The late Paul Allen’s ship-hunting team aboard the Research Vessel Petrel has reached record new depths with its latest discovery.
Vulcan Inc. released footage Wednesday of the deepest shipwreck ever discovered, the scattered remains of a World War II Fletcher class destroyer that lies 20,400 feet (6,220 meters) below the surface on the edge of the Emden Deep in the Philippine Sea.
The ship was lost during the Battle off Samar, one of four battles that occurred during the Battle of Leyte Gulf on Oct. 25, 1944.
“We believe this wreck to be that of the USS Johnston DD-557,” said Robert Kraft, director of subsea operations for Allen’s Vulcan Inc. “There is no evidence of the dazzle paint scheme, indicative of the USS Hoel and its location suggests this wreck sank later in the battle, after the loss of the Hoel.”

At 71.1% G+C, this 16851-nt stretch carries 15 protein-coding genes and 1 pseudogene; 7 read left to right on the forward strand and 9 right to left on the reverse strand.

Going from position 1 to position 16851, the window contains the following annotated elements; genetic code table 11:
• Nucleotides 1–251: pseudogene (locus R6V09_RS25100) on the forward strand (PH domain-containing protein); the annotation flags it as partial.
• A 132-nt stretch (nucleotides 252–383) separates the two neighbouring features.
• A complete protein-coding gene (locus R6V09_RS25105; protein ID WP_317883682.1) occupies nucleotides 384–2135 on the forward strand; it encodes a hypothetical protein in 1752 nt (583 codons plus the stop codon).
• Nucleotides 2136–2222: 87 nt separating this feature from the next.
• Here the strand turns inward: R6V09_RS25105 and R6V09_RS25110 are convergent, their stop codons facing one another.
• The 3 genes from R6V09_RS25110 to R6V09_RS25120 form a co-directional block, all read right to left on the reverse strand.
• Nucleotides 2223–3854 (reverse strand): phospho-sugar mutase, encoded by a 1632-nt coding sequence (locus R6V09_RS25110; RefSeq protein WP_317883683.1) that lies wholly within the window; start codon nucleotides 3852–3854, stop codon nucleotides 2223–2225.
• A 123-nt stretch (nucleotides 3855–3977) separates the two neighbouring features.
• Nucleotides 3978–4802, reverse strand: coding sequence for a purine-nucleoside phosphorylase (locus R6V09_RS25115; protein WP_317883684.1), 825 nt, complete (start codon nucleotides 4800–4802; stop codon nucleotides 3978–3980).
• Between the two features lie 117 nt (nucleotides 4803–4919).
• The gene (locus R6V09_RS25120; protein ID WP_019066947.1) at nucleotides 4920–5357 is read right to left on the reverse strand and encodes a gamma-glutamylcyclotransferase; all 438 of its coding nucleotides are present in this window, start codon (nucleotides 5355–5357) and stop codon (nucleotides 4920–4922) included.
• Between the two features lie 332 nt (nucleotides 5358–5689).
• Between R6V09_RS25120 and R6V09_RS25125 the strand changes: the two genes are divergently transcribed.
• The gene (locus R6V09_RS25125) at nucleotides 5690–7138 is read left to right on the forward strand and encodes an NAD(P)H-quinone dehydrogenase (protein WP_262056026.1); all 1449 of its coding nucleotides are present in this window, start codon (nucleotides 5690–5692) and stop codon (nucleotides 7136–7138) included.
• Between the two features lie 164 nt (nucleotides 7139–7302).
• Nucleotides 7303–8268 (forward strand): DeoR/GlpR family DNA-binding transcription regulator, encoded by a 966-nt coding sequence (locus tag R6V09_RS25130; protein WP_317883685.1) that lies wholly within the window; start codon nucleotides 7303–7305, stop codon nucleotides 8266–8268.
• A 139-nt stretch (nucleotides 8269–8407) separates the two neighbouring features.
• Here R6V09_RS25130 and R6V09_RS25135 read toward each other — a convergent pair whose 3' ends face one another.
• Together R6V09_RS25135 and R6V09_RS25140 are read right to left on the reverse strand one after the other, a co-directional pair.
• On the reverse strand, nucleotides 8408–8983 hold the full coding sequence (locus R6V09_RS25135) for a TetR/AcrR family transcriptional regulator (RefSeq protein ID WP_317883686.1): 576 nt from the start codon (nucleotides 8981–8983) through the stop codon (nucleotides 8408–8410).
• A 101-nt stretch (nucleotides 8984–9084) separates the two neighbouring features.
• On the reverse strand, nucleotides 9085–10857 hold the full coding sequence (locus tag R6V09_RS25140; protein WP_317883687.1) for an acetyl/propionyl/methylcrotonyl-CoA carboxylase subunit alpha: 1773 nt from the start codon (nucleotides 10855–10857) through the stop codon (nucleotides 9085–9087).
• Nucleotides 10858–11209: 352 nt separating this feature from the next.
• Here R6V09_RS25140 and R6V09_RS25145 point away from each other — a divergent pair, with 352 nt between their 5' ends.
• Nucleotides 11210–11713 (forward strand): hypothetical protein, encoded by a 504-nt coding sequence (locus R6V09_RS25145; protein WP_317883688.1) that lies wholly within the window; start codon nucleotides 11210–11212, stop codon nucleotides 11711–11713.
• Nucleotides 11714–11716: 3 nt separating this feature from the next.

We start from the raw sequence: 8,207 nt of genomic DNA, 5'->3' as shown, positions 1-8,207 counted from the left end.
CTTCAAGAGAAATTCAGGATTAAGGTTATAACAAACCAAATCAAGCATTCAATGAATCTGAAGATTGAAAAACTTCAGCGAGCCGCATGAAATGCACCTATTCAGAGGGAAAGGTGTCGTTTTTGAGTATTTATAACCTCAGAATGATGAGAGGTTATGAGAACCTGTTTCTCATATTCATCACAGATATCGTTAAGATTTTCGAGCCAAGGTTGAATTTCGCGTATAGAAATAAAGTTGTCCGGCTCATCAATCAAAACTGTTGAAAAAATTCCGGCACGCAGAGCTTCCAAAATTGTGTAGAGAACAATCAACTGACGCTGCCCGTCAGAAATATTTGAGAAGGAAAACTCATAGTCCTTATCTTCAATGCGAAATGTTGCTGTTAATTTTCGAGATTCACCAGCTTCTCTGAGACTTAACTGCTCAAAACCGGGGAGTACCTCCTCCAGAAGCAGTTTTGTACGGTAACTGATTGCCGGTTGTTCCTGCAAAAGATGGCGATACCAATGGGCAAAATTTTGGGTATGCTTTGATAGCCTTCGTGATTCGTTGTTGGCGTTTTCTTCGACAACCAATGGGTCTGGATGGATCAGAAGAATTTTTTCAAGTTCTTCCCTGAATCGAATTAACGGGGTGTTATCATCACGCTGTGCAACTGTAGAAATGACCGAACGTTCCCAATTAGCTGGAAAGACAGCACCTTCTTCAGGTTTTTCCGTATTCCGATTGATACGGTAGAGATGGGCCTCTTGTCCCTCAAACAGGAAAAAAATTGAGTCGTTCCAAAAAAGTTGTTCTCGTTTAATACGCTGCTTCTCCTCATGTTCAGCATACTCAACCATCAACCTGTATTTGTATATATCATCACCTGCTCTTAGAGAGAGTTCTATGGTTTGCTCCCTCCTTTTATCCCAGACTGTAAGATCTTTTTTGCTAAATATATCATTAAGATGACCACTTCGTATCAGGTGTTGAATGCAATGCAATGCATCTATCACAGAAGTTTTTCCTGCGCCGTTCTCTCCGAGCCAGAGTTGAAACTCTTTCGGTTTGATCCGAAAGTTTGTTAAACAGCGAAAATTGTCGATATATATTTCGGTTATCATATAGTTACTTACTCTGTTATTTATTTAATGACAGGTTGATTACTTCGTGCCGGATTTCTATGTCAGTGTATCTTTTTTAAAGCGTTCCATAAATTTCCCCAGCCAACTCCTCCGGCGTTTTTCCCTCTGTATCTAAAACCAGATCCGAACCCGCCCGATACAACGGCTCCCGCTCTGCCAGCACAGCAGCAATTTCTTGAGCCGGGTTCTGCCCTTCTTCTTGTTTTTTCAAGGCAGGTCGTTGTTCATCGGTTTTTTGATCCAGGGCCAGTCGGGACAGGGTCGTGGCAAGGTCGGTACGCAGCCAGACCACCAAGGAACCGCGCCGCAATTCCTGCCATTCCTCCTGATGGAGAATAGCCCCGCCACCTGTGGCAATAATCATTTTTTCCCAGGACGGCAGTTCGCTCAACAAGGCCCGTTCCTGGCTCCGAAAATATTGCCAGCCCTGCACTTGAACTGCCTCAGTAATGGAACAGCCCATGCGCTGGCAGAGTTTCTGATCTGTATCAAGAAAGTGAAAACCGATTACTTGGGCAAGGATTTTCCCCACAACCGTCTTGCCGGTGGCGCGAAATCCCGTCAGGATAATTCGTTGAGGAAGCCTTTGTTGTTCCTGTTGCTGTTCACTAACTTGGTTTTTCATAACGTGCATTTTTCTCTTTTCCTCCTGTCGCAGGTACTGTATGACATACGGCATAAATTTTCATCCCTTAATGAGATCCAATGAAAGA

Listen to Kraft and fellow Petrel researcher Paul Mayer discuss the find in the Vulcan video below:
There were heavy American casualties during the battle, including the loss of two escort carriers, two destroyers, one destroyer escort and 23 aircraft. Japanese forces also took significant casualties, losing three heavy cruisers and 52 aircraft during the conflict, according to a Vulcan news release.
The Johnston wreckage is at a depth just beyond the rated operational limit of the remotely operated vehicle sent down by the Petrel.
“During this dive, our deepest yet, we encountered challenges that impacted our ability to operate and obtain the typical, high quality survey that we strive for,” said Mayer, who is also a Petrel ROV pilot.
News of the find comes just over a week after the Petrel located other significant WWII shipwrecks. The Japanese aircraft carriers IJN Kaga and Akagi, both lost during the Battle of Midway in 1942, were discovered.
The crew of the 250-foot Petrel has discovered more than 30 sunken warships, with previous finds including the USS Indianapolis, the USS Lexington, the USS Juneau, the USS Helena and the USS Hornet.